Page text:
All of which got me thinking, Holy crap, can hackers really do all this stuff? So I placed a call to Kevin Poulsen, a reformed “black hat” hacker who now edits Wired.com’s Threat Level blog. Poulsen, who once rigged a radio contest so that he would be guaranteed to win a Porsche, was kind enough to assuage some of my fears (no, a hacker probably won’t arrange for Snooki to win best actress) while reinforcing quite a few others. With the Swedish film adaptation of The Girl Who Kicked the Hornet’s Nest due in U.S. theaters tomorrow, VF Daily presents an edited transcript of our chat.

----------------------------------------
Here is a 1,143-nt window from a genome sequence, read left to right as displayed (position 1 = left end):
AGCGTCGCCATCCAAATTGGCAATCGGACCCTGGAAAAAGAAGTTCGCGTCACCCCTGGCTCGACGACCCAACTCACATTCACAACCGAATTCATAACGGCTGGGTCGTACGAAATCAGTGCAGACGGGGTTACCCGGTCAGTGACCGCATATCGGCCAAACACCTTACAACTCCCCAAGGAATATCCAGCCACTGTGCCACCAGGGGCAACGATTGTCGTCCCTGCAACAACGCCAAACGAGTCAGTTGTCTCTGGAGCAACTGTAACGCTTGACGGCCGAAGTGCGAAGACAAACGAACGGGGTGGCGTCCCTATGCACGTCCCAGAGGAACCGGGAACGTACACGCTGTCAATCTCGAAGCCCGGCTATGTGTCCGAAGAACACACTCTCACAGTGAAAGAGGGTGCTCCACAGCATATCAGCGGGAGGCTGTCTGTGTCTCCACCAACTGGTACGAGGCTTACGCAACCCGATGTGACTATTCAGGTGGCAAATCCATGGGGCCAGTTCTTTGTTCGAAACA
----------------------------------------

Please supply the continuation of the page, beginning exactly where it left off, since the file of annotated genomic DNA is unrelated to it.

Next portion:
Michael Hogan: Is there anything that Lisbeth Salander did that struck you as implausible?
Kevin Poulsen: The interesting thing is, everything that she does is completely plausible—it’s the way she does it that is for the most part completely nonsensical as a technical matter.
Can you explain?
Well, she uses a device given to her by her other hacker buddy—she puts it over the co-ax cable of the corrupt financier, Hans-Erik Wennerström. The entire description of how that works and how she uses it to get control of his computer is just a fabrication. She describes taking his computer and basically setting it up so that when this guy thinks he’s logged in using his computer, he’s actually using her server—and she’s able to monitor everything.